Standard Bank Gallery presents Photographs in Our Mother Tongue

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Standard Bank Gallery presents Photographs in Our Mother Tongue

An exhibition from the Standard Bank Corporate Art Collection

Photographs in Our Mother Tongue

The Standard Bank Gallery, Johannesburg

(Virtual exhibition)

Opens from 15 April 2021

 

Siyakhuluma ngolimi lwethu.

Re bua ka puo ea rona.

Ons praat in ons eie taal.

 

We know how it feels to speak in our mother tongue. But does this feeling translate into sight? How do we look at the world – as black, brown, or white people? Do we see differently as public figures and private citizens? As urban hustlers and rural travelers? As he, she or they?

 

The Standard Bank Gallery’s first exhibition for 2021 offers a range of answers to these questions. Photographs in Our Mother Tongue includes images from the Standard Bank Corporate Art Collection produced by major South African artists working in the photographic medium between 2003 and 2017.

 

These years of transition in South African society were also a period during which photography became a more prominent feature of the country’s visual arts scene. The iconic images of the preceding decades were mostly associated with photographers working in an urgent documentary and journalistic context – recording life under apartheid and the early years of democracy. The works collected in Photographs in Our Mother Tongue are evidence of a shift towards a more reflective and experimental approach. This change notably overlapped with developments in photographic technology (from analogue to digital) and an altering media landscape (the increasing role of smartphones and social media in the circulation of imagery).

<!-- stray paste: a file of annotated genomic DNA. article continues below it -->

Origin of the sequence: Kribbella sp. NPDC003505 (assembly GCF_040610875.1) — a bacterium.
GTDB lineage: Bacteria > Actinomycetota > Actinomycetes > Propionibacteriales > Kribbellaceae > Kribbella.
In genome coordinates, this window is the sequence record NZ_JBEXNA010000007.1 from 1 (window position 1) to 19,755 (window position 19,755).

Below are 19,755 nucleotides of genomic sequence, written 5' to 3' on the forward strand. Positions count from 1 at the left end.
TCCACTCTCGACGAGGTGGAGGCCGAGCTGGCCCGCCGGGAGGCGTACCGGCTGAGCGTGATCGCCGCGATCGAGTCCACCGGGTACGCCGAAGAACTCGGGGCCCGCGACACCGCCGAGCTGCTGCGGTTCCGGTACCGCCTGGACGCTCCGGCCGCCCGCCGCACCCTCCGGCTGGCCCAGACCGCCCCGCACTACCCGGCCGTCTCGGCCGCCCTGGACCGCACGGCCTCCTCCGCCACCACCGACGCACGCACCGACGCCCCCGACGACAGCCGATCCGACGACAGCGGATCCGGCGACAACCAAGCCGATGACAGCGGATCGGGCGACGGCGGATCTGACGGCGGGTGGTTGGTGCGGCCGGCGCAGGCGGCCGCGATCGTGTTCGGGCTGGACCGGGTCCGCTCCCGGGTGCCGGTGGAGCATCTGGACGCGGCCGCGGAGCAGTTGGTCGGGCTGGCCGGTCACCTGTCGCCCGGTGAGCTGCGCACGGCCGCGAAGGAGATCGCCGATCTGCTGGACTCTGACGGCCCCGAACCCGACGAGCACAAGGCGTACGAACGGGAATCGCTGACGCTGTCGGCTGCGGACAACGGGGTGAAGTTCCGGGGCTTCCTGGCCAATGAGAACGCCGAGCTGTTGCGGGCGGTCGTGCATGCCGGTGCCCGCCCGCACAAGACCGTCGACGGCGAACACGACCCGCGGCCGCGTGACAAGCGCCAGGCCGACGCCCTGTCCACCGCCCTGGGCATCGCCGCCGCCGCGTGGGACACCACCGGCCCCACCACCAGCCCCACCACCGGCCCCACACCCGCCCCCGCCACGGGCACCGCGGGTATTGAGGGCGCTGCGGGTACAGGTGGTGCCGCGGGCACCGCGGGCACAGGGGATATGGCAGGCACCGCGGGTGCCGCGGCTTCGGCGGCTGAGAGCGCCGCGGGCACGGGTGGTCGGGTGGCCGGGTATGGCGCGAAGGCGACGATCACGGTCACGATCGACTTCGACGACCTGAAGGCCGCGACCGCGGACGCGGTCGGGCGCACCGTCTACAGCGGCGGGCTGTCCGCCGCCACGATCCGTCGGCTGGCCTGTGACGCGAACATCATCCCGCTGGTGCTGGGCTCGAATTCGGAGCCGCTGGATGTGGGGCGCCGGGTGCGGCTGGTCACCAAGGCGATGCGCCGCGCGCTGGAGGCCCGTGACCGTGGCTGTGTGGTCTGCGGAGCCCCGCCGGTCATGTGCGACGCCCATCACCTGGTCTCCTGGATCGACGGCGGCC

The title of the exhibition was inspired by the ability of photography as a medium to communicate strong and compelling messages. It invites viewers to reimagine photography and its power to capture themes and images that are quintessentially South African – as if these photographs are communicating to us in a language we understand, in our mother tongue.

 

In a number of the works exhibited in Photographs in Our Mother Tongue – by Mohau Modisakeng, Mary Sibande, Hasan and Husain Essop, Kathryn Smith and Candice Breitz – the artists use themselves as subjects,or recreate versions of themselves. These are not, however, simply self-portraits; the photographer-subject adopts a persona, plays a part, prompting the viewer to question our assumption that photographs capture “real life” moments.

 

Other images are partially or fully obscured portraits: in photographs by Berni Searle, Jane Alexander, Minette Vári, Pierre Croquet and Sabelo Mlangeni, the subjects are viewed from below or behind, masked, blurred, distorted and silhouetted. We can only guess at their identities, situations and stories. Contrastingly, in Nontsikelelo Veleko, Kudzanai Chiurai and Pieter Hugo’s work, the subject looks directly at the camera. These portraits show, by turns, confidence and insecurity – and perhaps a combination of both, when a brash exteriority hides an anxious interiority.